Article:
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A Different Type of Assessment

by Sadie C. Hawthorne

As educators, we often schedule assessments such as TABE tests, GED Ready® practice tests, the GED® test, and Career Readiness Certificate evaluations for our students. While these give us a snapshot of current academic skills, they also leave some gaps in understanding the whole learner. With that in mind, the following three self-assessments are suggested as a way to get, as Paul Harvey used to say, the rest of the story.

Begin with a personality profile to gain a clearer understanding of how your student will likely relate to you and others. Is he careful with detail or does he find a casual response satisfactory as long as you still like him when he finishes? Would she prefer to do things her way because she is confident she is right, or is she so concerned for harmony, approval, and peace that she will agree with most any explanation of how to answer a question whether she understands it or not? A simple assessment will reveal a tremendous amount about your students and allow you to be more effective when trying to communicate with each of them.

Next, a learning styles inventory will reveal the most effective way for the student to gain information. While we often think of the traditional three styles (auditory, visual, and bodily/kinesthetic), there are other considerations. Does your student benefit most from working independently or in a group? Will a global approach to the material work, or does he respond better to a sequential approach? (Does he need to see the forest, then identify the trees, or go tree by tree to understand the forest?) Does she express herself more effectively orally or by written response? Each of these options will impact the learning experience.

Then, find out the other ways your student is “smart” with a multiple intelligences assessment. While the popular term is differentiated learning, Howard Gardner began the conversation with his book, Frames of Mind, in 1983. There are models of recommended approaches to teach the lessons in your curriculum based on the areas of high intelligence. For example, an effective lesson on the economic law of supply and demand for a student who scores high in the linguistic category might allow him to read about the subject. The student who scores high in the spatial area may want to examine a graphic chart that illustrates the principle. The approach can be tailored to the individual area of intelligence, which allows for a tremendous amount of creativity for us as educators while we increase the understanding of the material for the student.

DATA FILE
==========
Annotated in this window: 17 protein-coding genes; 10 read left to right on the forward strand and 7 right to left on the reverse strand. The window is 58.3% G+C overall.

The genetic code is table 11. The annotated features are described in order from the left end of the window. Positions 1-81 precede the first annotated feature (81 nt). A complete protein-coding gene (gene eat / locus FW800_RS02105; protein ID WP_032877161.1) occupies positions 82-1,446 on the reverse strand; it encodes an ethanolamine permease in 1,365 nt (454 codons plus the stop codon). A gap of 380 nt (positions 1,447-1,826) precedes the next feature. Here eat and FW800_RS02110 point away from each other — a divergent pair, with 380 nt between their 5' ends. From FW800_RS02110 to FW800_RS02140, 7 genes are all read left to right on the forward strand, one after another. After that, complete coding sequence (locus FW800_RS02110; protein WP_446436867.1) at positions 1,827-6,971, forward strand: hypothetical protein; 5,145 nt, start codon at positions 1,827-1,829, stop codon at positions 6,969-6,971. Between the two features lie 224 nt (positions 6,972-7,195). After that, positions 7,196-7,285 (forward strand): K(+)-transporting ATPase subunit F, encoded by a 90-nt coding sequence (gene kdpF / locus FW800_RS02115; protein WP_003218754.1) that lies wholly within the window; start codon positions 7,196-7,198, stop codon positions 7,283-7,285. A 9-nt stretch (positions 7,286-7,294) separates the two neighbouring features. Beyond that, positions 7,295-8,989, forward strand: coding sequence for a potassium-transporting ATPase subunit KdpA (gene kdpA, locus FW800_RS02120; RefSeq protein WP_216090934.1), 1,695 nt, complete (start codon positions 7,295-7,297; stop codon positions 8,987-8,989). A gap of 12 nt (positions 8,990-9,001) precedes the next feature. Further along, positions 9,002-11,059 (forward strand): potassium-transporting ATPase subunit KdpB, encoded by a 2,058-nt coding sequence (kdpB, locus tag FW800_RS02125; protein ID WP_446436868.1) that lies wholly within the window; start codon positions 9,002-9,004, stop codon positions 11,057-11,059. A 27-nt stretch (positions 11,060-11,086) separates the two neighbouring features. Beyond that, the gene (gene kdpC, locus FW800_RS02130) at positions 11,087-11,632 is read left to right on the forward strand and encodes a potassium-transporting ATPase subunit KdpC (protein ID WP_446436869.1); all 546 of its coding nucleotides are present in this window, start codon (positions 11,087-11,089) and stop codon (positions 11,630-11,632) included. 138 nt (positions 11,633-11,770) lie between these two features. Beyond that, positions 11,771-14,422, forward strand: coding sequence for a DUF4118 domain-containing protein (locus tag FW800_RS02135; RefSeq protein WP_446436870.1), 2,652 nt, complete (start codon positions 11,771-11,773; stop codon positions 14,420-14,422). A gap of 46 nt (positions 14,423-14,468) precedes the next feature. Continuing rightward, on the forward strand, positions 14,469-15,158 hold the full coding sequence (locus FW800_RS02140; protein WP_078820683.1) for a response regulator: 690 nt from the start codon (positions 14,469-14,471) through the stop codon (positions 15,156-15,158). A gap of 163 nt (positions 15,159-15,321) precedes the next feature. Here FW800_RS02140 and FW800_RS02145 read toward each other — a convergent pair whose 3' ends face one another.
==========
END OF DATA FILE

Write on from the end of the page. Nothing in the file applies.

One last thought/challenge: Professional, assess thyself first! Reminding yourself, or perhaps finding out for the first time, your personality style, your learning style (hint: it is not a surprise to learn that we tend to use methods to teach based on our own preferred style of learning), and your highest of the multiple intelligences will increase your classroom effectiveness. It will also raise your awareness and allow you to identify characteristics and qualities of the possible combinations of personality, learning styles, and multiple intelligences in your students. You will also find it helpful in your personal life to be able to recognize the characteristics of your family and friends and improve your relationships with them.

Sadie C. Hawthorne is currently the Director of Adult Education at the Virginia Center for Behavioral Rehabilitation. She has an M.S. in administration and supervision and an M.S. in counseling. She has taught a range of students from kindergarten to college and has developed and conducted workshops and keynote addresses on a range of topics.